Initial excitement about summer that will wane throughout the summer
A new summer job, internship, or co-op
Discovering changing relationships with old friends
Missing campus and RIT friendships
The end of August and into September will mark one of the biggest changes many first-year students have ever experienced as they transition into life as an RIT student. They will be adjusting to new surroundings, a new lifestyle, new people, and new responsibilities. This much change at one time can create mixed emotions in students; their feelings may fluctuate quickly between loving everything about RIT and hating it. These strong emotions are normal; if your student is unhappy about something, give it time before you react, as the issue may be quickly resolved on its own.
The first couple weeks on campus will be exciting for most first-year students. They will become familiar with campus and their class schedules and will begin to make friends; the newness of everything will lead to daily discoveries and excitements. Many students will be anxious to participate in as many campus events and activities as they can, and may get so wrapped up in the social activities that they initially neglect to focus on classes.
On the other hand, some first-year students will have a difficult time knowing how to make friends and how to get involved. It will be discouraging to see other students having an easy time with it, and may focus on studies to avoid uncomfortable social situations.
Within a few weeks, students will find balance, and the extreme feelings will moderate. The outgoing students will return focus to academics, and the shy students will learn that there are many ways to make friends at RIT. Your students will begin to fall into their campus routine.
First-year students will also struggle to find balance between maintaining connections with friends from home and building relationships on campus. This transition will occur throughout the first year and will fluctuate at different times, particularly around breaks.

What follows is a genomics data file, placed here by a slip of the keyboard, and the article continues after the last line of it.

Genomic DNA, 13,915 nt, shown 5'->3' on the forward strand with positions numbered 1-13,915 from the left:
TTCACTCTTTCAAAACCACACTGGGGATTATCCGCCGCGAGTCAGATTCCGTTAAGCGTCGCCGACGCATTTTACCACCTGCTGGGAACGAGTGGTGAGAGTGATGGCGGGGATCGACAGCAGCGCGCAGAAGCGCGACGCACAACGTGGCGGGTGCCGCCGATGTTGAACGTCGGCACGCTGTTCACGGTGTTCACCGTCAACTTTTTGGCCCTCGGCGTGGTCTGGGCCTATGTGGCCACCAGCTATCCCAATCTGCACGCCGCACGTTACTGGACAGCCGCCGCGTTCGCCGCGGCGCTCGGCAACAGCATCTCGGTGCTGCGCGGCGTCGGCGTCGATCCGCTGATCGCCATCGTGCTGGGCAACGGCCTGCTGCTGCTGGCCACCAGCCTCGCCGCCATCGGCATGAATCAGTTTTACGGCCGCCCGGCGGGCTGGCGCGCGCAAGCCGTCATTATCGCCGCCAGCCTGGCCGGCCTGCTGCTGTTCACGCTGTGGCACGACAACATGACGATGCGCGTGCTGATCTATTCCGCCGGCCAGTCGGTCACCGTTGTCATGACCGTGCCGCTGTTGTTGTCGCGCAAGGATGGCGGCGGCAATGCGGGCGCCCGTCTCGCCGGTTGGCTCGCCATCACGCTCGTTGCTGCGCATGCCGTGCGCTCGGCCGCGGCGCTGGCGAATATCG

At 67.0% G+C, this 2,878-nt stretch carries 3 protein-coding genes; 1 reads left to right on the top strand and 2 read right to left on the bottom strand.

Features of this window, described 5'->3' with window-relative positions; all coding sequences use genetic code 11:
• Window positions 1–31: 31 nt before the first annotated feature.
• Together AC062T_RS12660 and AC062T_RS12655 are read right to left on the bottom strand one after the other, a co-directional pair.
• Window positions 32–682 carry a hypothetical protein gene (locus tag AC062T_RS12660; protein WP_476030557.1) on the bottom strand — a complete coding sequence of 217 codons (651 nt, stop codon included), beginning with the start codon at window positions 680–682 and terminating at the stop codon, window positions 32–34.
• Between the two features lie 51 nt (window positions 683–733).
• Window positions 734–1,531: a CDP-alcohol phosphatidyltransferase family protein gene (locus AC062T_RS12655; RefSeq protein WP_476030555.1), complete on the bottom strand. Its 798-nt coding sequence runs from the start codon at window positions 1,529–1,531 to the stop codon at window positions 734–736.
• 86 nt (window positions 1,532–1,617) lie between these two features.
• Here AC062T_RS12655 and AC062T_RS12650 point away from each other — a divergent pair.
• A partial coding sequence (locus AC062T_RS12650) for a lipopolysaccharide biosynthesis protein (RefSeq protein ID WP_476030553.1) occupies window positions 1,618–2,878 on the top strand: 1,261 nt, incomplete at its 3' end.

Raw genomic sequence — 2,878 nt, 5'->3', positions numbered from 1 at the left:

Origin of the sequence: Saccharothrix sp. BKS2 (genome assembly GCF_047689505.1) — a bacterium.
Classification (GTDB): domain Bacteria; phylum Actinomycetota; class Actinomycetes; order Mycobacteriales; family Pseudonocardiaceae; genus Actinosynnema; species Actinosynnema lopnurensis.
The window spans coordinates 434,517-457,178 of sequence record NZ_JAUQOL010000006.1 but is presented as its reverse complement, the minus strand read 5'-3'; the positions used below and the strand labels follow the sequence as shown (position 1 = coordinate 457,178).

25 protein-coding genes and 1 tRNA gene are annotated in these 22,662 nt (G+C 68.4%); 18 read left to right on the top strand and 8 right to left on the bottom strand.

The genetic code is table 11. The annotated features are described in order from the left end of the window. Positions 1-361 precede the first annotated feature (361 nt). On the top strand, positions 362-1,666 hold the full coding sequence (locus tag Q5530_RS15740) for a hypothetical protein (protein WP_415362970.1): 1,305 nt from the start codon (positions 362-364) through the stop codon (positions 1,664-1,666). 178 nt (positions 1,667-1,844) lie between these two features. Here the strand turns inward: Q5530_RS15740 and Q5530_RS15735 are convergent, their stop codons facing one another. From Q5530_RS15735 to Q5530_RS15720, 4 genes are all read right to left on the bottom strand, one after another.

Returning students will see the beginning of the academic year as a fresh start, and perhaps an opportunity to recommit to academics or an organization. There is still newness, however, in new classes and perhaps a new living space. Students will be reunited with friends who have been out on co-op, or will be missing those who are away for the semester. The excitement of being back on campus and with RIT friends may drive students to have a socially active September, but similar to the extremes of the first year, returning students will find balance as the semester wears on.
Sense of excitement, independence, and confidence
Testing of limits and boundaries
Experimentation in personal life (food; spirituality; friendships; activities)
Feelings of homesickness
Insecurity about coursework; feeling overwhelmed
Anxiety about first tests and papers
Doubts about choice of school, choice of classes
In October, students have settled into a routine. The newness of the beginning of the semester has worn off a bit, and some realities will set in. After the first few weeks of a new class, students will begin to realize how much work they have and how challenging their courses are. Academics will more frequently take precedence over social activities. The academic pressure will escalate later in the month when midterms and big assignments draw closer, and students begin to think about registering for second semester courses.
Socially, initial friendships may wane as students meet more and more people and find peers who are a better match for their personalities and interests. Students will meet many people who are much different from relatives and classmates from home, and will be exposed to new ideas, values, and belief systems. This may cause students, particularly first- and second-year students, to question and explore their own beliefs. This is a growing process throughout the academic experience. The experimentation and discovery wanes over time and students settle in with values they will rely on long into the future.
By the end of October, students will have to make decisions about housing for the following year. This can be a lot of pressure for first-year students, who just moved to campus and are still getting to know RIT. When your student is making decisions about housing, you should have conversations about the responsibilities that come with each option. If your student is looking at RIT apartments, be sure he or she knows which are furnished and unfurnished, and what that will mean financially. If your student is looking to move into non-RIT housing, have discussions about security, bills, cooking, cleaning, transportation and parking, and other tenant responsibilities.